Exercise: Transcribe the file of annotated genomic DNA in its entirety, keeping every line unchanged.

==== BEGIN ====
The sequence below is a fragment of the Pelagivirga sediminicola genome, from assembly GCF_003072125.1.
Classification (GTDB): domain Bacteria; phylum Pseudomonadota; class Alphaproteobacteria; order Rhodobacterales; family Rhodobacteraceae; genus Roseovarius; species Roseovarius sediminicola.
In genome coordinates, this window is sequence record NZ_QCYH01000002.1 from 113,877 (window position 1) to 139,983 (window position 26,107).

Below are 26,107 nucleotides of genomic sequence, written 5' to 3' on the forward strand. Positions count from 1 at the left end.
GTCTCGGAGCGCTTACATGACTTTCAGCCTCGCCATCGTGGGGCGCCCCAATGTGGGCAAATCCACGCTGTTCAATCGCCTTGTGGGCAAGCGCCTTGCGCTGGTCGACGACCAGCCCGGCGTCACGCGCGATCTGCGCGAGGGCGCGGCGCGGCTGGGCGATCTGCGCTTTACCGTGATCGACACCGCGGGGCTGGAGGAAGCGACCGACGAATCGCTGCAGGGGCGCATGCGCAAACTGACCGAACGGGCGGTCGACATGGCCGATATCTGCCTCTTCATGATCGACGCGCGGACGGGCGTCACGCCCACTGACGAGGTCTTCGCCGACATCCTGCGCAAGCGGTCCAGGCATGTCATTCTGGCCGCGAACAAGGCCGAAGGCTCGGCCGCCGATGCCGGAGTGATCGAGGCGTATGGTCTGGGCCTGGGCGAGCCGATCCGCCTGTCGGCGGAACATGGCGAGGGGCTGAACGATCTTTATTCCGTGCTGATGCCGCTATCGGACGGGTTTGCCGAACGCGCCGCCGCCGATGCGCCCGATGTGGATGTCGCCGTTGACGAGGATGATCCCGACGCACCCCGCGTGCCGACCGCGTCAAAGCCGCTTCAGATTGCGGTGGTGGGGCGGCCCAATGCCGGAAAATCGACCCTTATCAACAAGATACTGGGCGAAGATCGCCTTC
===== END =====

The sequence below is a fragment of the Pelagivirga sediminicola genome, from assembly GCF_003072125.1.
Classification (GTDB): domain Bacteria; phylum Pseudomonadota; class Alphaproteobacteria; order Rhodobacterales; family Rhodobacteraceae; genus Roseovarius; species Roseovarius sediminicola.
In genome coordinates, this window is sequence record NZ_QCYH01000002.1 from 113,877 (window position 1) to 139,983 (window position 26,107).

Below are 26,107 nucleotides of genomic sequence, written 5' to 3' on the forward strand. Positions count from 1 at the left end.
GTCTCGGAGCGCTTACATGACTTTCAGCCTCGCCATCGTGGGGCGCCCCAATGTGGGCAAATCCACGCTGTTCAATCGCCTTGTGGGCAAGCGCCTTGCGCTGGTCGACGACCAGCCCGGCGTCACGCGCGATCTGCGCGAGGGCGCGGCGCGGCTGGGCGATCTGCGCTTTACCGTGATCGACACCGCGGGGCTGGAGGAAGCGACCGACGAATCGCTGCAGGGGCGCATGCGCAAACTGACCGAACGGGCGGTCGACATGGCCGATATCTGCCTCTTCATGATCGACGCGCGGACGGGCGTCACGCCCACTGACGAGGTCTTCGCCGACATCCTGCGCAAGCGGTCCAGGCATGTCATTCTGGCCGCGAACAAGGCCGAAGGCTCGGCCGCCGATGCCGGAGTGATCGAGGCGTATGGTCTGGGCCTGGGCGAGCCGATCCGCCTGTCGGCGGAACATGGCGAGGGGCTGAACGATCTTTATTCCGTGCTGATGCCGCTATCGGACGGGTTTGCCGAACGCGCCGCCGCCGATGCGCCCGATGTGGATGTCGCCGTTGACGAGGATGATCCCGACGCACCCCGCGTGCCGACCGCGTCAAAGCCGCTTCAGATTGCGGTGGTGGGGCGGCCCAATGCCGGAAAATCGACCCTTATCAACAAGATACTGGGCGAAGATCGCCTTC